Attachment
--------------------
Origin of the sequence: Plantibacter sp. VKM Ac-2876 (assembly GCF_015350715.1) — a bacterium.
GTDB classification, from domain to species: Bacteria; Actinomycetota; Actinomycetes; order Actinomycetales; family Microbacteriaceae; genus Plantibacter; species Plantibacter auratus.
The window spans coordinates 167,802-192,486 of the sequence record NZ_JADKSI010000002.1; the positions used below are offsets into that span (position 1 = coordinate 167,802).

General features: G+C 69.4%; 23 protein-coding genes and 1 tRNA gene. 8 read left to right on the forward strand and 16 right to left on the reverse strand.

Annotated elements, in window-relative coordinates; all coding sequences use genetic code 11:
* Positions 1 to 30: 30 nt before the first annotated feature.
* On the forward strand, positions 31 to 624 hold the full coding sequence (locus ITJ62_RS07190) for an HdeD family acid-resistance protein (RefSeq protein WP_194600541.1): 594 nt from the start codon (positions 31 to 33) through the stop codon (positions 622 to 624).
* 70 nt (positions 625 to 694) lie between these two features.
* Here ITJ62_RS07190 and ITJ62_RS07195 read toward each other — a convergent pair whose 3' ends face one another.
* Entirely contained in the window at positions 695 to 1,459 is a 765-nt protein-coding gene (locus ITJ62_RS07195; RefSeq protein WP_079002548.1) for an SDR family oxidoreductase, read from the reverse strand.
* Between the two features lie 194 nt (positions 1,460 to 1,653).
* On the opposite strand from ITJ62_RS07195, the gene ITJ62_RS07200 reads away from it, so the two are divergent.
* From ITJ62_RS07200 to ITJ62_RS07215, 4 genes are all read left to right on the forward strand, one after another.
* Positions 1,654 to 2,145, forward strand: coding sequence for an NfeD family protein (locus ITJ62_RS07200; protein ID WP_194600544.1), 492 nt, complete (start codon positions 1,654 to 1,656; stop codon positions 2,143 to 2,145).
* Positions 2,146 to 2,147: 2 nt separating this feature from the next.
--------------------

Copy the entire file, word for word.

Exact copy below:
Origin of the sequence: Plantibacter sp. VKM Ac-2876 (assembly GCF_015350715.1) — a bacterium.
GTDB classification, from domain to species: Bacteria; Actinomycetota; Actinomycetes; order Actinomycetales; family Microbacteriaceae; genus Plantibacter; species Plantibacter auratus.
The window spans coordinates 167,802-192,486 of the sequence record NZ_JADKSI010000002.1; the positions used below are offsets into that span (position 1 = coordinate 167,802).

General features: G+C 69.4%; 23 protein-coding genes and 1 tRNA gene. 8 read left to right on the forward strand and 16 right to left on the reverse strand.

Annotated elements, in window-relative coordinates; all coding sequences use genetic code 11:
* Positions 1 to 30: 30 nt before the first annotated feature.
* On the forward strand, positions 31 to 624 hold the full coding sequence (locus ITJ62_RS07190) for an HdeD family acid-resistance protein (RefSeq protein WP_194600541.1): 594 nt from the start codon (positions 31 to 33) through the stop codon (positions 622 to 624).
* 70 nt (positions 625 to 694) lie between these two features.
* Here ITJ62_RS07190 and ITJ62_RS07195 read toward each other — a convergent pair whose 3' ends face one another.
* Entirely contained in the window at positions 695 to 1,459 is a 765-nt protein-coding gene (locus ITJ62_RS07195; RefSeq protein WP_079002548.1) for an SDR family oxidoreductase, read from the reverse strand.
* Between the two features lie 194 nt (positions 1,460 to 1,653).
* On the opposite strand from ITJ62_RS07195, the gene ITJ62_RS07200 reads away from it, so the two are divergent.
* From ITJ62_RS07200 to ITJ62_RS07215, 4 genes are all read left to right on the forward strand, one after another.
* Positions 1,654 to 2,145, forward strand: coding sequence for an NfeD family protein (locus ITJ62_RS07200; protein ID WP_194600544.1), 492 nt, complete (start codon positions 1,654 to 1,656; stop codon positions 2,143 to 2,145).
* Positions 2,146 to 2,147: 2 nt separating this feature from the next.